Clinical Trials

New drugs in the United States are tested in clinical trials (research studies) to determine that they are safe, that they can successfully treatment a particular medical condition, and what the suggested dosage should be. The US Food and Drug Administration (FDA) reviews the results of the clinical trial to determine if the drug is a safe and effective treatment.

Clinical trials are a key research tool for advancing medical knowledge and patient care. ECD Clinical trials are used to determine whether a treatment is safe and effective for ECD patients. Clinical trials produce the best data available for health care decision making.

Purpose
The purpose of clinical trials is research, so the studies follow strict scientific standards. These standards protect patients and help produce reliable study results. A clinical trial’s protocol describes what types of patients are able to take part in the research—that is, who is eligible. Each trial must include only people who fit the patient traits for that study (the eligibility criteria). Eligibility criteria differ from trial to trial. They include factors such as a patient’s age and gender, the type and stage of disease, and whether the patient has had certain treatments or has other health problems.

What to expect
During a clinical trial, doctors, nurses, social workers, and other health care providers might be part of your treatment team. They will monitor your health closely. You may have more tests and medical exams than you would if you were not taking part in a clinical trial. Some people will need to travel or stay in hospitals to take part in clinical trials. ECD Clinical trials are currently taking place in medical centers and doctors’ offices in the US and Europe.

Benefits
Taking part in a clinical trial can have many benefits. For example, you may gain access to new treatments before they’re widely available. If a new treatment is proven to work and you’re in the group getting it, you might be among the first to benefit. You also will have the support of a team of health care providers, who will likely monitor your health closely.

Help others
Even if you don’t directly benefit from the results of the clinical trial you take part in, the information gathered can help others and add to scientific knowledge. People who take part in clinical trials are vital to the process of improving medical care. Many people volunteer because they want to help others.

Clinical trials do have risks and some downsides, such as the following.

  • The new strategies and treatments being studied aren’t always better than current standard care.
  • Even if a new approach benefits some participants, it may not work for you.
  • A new treatment may have side effects or risks that doctors don’t know about or expect.
  • Health insurance and health care providers don’t always cover all patient care costs for clinical trials. If you’re thinking about taking part in a clinical trial, find out ahead of time about costs and coverage for the treatment and travel to the medical center.

You should learn about the risks and benefits of any clinical trial before you agree to take part in the trial. Talk with your doctor about specific trials you’re interested in. (For a list of ECD trials, see: here.)

Once the FDA is satisfied that the drug works and is safe, it and the maker of the drug create a report, called the drug label. This report provides very specific information about the drug. The FDA approves the report (label), which provides necessary information to health professionals who prescribe or sell the drug.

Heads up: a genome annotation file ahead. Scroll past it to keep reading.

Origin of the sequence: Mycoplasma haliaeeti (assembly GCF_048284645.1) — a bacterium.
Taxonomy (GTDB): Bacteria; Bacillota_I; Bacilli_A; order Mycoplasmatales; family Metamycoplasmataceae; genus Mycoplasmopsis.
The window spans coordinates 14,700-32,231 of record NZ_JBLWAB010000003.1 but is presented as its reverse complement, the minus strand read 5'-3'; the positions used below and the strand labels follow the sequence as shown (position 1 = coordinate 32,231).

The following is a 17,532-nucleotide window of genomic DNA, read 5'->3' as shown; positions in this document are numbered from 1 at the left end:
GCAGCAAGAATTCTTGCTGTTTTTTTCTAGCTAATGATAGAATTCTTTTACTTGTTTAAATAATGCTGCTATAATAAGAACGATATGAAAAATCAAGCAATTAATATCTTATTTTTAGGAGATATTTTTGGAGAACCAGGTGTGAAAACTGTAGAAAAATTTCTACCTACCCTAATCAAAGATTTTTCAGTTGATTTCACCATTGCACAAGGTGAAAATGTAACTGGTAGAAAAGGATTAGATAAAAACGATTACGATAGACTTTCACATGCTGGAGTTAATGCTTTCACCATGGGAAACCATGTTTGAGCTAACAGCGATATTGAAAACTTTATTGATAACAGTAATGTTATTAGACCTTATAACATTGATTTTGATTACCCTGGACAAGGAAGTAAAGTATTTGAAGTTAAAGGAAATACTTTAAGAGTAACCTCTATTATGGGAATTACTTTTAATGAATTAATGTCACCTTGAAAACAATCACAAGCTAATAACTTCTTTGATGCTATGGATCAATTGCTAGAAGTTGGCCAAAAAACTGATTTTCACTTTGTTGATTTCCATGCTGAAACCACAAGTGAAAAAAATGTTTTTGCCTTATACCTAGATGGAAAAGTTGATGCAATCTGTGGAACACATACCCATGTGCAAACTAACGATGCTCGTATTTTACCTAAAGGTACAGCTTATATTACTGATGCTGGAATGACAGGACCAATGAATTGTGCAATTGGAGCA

Off-Label Use

When a drug is used in a way that is different from that described in the FDA-approved drug label, it’s said to be an “off-label” use. This can mean that the drug is:

  • Used for a different disease or medical condition
  • Given in a different way (such as by a different route)
  • Given in a different dose than in the approved label

Currently, all drugs used to treat ECD are either used off-label or as part of a clinical trial. Off-label is also called non-approved or unapproved use of a drug. The off-label use of FDA-approved drugs is legal in the United States and many other countries. Off-label drug use is common in the treatment of rare diseases.

The biggest problem with off-label drug use is obtaining approval from a payer (insurance company) to reimburse for the off-label drug use. Many insurance companies will not pay for an expensive drug that’s used in a way that’s not listed in the approved drug label. They do this on the grounds that its use is “experimental” or “investigative.” This financial burden can be an enormous strain on patients and families, especially when the cost of off-label treatments runs very high.

In cancer treatment, these issues have been largely addressed through 1993 federal legislation that requires insurance to cover medically appropriate cancer therapies. This law includes off-label uses if the treatment has been tested in careful research studies and written up in well-respected drug reference books or medical journals. In 2008, Medicare rules were changed to cover more off-label uses of cancer treatment drugs.

Still, the health insurance coverage laws and regulations are complex. If your doctor is thinking about off-label drug use, you and your doctor should carefully check your health plan’s coverage. If you are denied coverage, it might help if the doctor sends the insurer copies of peer-reviewed journal articles or other respected sources that support the off-label use. The ECD Global Alliance is happy to help medical teams with this. (Please see our page Filing Payer Appeals.)

Last updated: December 3, 2015

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